However biased newspapers and news channels may be, they can't operate by voodoo to stop anyone with so many political advantages as George has had. He and his people, in Congress and out, are simply inept. They can win elections, but they can't intelligently exercise the power it brings to successfully do anything else.
Do you disbelieve this? No politician of the 20th century, Republican or Democratic, would ever have missed the political potential for the Dubai deal to blow up in his face. Whatever the abstract merits of the deal, it was clearly and unequivocally a major political accident waiting to happen: "Turn our ports over to the AAA-rabs?!! Have you lost your mind???" Really.
Now my good Conservative friends, particularly the Christian or "social conservative" ones, are in constant expectation that "the public" or the "real America" will someday finally rise up, overwhelm the New York Times and all the rest of us, and sweep away "the Left" into the dustpan of History.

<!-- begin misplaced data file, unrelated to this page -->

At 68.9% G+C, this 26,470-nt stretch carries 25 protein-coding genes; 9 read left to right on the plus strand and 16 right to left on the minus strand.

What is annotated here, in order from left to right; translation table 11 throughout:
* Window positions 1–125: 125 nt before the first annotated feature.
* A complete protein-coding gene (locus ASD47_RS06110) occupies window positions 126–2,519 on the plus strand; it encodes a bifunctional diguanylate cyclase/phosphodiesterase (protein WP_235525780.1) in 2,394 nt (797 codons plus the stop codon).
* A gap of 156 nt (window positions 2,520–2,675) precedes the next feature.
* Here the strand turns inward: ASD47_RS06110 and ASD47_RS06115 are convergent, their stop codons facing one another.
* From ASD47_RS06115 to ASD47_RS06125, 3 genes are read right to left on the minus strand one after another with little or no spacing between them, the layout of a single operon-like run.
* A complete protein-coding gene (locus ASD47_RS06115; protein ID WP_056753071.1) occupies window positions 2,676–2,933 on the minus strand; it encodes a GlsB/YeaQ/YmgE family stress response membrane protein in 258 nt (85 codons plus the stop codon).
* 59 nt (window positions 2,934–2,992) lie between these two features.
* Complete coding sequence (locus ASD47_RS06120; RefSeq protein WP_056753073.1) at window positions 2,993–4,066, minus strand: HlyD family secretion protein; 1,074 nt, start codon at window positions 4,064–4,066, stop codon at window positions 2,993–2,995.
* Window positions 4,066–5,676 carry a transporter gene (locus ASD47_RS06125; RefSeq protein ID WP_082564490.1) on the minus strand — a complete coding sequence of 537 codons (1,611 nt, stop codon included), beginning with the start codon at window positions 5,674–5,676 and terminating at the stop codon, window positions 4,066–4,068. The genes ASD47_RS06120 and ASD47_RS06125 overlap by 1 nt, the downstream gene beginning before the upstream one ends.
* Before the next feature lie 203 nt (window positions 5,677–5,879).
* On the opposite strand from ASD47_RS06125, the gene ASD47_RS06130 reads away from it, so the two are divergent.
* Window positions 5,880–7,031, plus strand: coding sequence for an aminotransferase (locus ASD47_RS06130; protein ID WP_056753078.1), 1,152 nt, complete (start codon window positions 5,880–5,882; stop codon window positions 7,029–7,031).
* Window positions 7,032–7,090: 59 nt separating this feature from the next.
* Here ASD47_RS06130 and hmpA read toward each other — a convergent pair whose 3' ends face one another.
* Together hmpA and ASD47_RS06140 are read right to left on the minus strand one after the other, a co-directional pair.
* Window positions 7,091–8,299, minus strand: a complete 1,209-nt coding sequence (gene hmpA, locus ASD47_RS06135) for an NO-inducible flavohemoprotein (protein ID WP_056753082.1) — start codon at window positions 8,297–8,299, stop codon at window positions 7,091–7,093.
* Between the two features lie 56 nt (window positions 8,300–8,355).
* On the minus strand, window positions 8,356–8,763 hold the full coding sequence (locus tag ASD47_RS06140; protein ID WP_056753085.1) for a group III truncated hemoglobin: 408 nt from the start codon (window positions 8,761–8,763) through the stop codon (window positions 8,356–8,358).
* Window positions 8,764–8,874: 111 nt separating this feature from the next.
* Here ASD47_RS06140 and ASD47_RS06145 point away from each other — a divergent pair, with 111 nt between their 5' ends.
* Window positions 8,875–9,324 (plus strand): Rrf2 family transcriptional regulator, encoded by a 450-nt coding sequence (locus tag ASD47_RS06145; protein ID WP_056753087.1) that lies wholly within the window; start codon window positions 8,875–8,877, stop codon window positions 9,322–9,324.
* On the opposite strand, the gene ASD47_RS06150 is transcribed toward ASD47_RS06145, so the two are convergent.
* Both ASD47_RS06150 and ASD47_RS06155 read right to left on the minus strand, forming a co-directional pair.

But these are the real facts: For all the blandishments of Karl Rove; for all the smearing of John Kerry's war service; for all the waving of the overwhelming threat to our shores in tandem with the red, white, and blue of our flag; and for all the rest of it, fifty percent of this country still voted against George Bush. And they didn't do so merely because the New York Times told them to do so.
The core of people who are "social conservatives" is no larger than 35% of the public in the country as a whole, and no larger than 45% of the public even in the reddest of Red States. That 35% now constitutes the bulk of the continued support for the Bush Presidency.
Frankly, the Social Conservatives have had a genuine, though small, political advantage in this country since 1980, but it has not come from numbers. It has come from unwavering political solidarity and consistency of issue identification which is "non-negotiable", such as opposition to Roe v. Wade. But that is only enough to win elections. It is not enough to accomplish much after you win them. Such accomplishment requires compromise and inclusion, rather than ideological purity and the absolute repudiation of input from those who don't display it.
That's how America works. Really.